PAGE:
Categories - Featured, Social Media
I hear it all the time: “I tried to find you on all the social media sites and you were nowhere to be found.” That is not by chance. While I run a online marketing firm that has a social media practice, it isn’t something that I subscribe to as an individual. All of my friends, co-workers, and professional colleagues partake, even my 12 year old son lives through his Facebook page, but I have rationalized that it is just not for me.
Firstly, I think there is a misconception that not participating in social media means that I’m not social. Quite the contrary – I keep in touch very frequently with friends, family, former colleagues – through email, phone calls and visits. To broadcast my status of what I’m doing, where I’m going and with whom feels invasive to me. And certainly not something I want to share broadly.
Next, I have an obsessive personality flaw and I know that I would get sucked in – voyeuristically following friends, former boyfriends, people I hardly know that have friend-ed me – wasting time that I barely have now to do the things I want to do… like call friends on the phone. I could see wasting endless hours just looking around, commenting, checking out pictures of people whom I really wouldn’t be interested in otherwise.
It’s like golf for me. Everyone says I would be great at golf. It is methodical, requires precision, relies on angles and geometry – like my beloved Tetris – but truly, if I had 4 hours to spare, is that REALLY what I want to spend my time doing?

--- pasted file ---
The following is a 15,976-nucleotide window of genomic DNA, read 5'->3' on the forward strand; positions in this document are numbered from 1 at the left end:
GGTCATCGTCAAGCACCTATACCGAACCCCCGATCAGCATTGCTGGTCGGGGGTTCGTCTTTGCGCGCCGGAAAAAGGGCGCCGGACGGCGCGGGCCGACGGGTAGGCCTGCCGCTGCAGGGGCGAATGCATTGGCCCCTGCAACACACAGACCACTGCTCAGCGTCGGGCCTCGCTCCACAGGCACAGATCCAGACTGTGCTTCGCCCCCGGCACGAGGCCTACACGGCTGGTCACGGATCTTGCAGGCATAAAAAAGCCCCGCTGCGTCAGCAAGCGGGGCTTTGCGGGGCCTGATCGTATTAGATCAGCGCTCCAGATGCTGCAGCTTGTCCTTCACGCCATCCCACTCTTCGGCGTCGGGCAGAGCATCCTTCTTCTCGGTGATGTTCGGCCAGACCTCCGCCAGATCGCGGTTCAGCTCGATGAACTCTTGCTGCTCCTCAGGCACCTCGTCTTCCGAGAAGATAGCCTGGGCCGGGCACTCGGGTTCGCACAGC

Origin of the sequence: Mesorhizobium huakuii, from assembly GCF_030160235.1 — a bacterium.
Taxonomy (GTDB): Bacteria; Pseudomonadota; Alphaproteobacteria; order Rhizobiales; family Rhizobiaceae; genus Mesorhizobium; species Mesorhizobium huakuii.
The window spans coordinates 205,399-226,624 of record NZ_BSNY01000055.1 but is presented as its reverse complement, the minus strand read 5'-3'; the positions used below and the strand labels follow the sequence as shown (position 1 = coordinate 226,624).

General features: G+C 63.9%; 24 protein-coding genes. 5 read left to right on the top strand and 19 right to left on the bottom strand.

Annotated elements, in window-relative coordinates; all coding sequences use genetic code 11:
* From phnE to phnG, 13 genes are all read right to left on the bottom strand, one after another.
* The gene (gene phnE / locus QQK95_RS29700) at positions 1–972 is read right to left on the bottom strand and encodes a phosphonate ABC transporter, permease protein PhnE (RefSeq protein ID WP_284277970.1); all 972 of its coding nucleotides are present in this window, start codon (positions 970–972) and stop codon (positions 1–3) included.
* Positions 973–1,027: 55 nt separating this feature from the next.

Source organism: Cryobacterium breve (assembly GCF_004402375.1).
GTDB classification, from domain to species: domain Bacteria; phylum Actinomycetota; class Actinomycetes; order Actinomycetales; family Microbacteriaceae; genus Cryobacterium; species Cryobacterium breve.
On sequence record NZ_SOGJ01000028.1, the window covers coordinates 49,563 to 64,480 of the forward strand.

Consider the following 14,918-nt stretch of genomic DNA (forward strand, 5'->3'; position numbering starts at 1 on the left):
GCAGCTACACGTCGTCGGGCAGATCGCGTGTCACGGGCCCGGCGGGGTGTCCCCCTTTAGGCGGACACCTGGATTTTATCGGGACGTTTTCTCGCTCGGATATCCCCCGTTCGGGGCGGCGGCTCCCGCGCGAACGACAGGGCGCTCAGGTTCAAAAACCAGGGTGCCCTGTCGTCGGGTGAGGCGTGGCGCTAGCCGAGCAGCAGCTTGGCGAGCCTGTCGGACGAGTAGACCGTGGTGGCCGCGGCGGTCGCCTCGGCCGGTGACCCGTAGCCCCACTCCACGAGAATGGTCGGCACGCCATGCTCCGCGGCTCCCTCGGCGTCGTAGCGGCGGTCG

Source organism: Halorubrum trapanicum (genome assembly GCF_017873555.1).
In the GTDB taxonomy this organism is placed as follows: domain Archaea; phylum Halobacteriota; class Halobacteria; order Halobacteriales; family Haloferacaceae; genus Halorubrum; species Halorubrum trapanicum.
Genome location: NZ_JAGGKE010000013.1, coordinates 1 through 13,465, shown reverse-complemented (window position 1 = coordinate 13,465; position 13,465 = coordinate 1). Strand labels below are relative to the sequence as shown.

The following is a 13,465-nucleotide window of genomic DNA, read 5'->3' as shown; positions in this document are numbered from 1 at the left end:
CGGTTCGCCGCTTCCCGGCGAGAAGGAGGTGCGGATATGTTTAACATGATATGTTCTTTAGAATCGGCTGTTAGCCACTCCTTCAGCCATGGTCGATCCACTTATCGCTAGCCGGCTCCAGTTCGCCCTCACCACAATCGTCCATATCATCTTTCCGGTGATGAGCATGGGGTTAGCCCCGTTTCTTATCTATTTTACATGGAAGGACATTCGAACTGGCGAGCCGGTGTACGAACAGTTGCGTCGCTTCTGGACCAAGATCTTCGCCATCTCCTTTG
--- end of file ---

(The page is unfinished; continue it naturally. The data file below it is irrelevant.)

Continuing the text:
Finally, I think that social media actually blurs the line between personal and professional lives. The first time I realized this was in an executive staff meeting at my former job. The President of the company asked the head of HR to check MySpace and Facebook pages of a potential hire. This was 3.5 years ago and the concept was new. What it did was open this candidate’s personal life up to their prospective employer – but they put their personal life up for public viewing including posts and pictures of them enjoying their leisure time – something I don’t personally think your employer needs to see. I know… you can decline friends, segment personal and professional pages, be careful about your posts – but I don’t want to run the risk. And how does one tactfully decline invitations of potential friends without offending someone. Do I say no to all of my employees and co-workers or can I be selective? It just feels wrong.
I believe we are raising a generation that is weak in their interpersonal skills. They don’t have to have conversations, they IM. They don’t have to sit across from someone and look them in the eye, they email. They text in code and in acronyms. We are doing them a disservice if we don’t inform them of the repercussions of posting thousands of photos of themselves – sometimes in compromising positions – that can be viewed by professional contacts. We need to teach them the art of interviewing, of live selling, of conversation and the etiquette of picking up the phone rather than shooting off an electronic message.
Sorry folks, I’ll leave Twitter, Facebook, MySpace, and LinkedIn to others and I’ll choose to handwrite thank you notes, pick up the phone to call and meet in person if I want to truly connect with my social circle.
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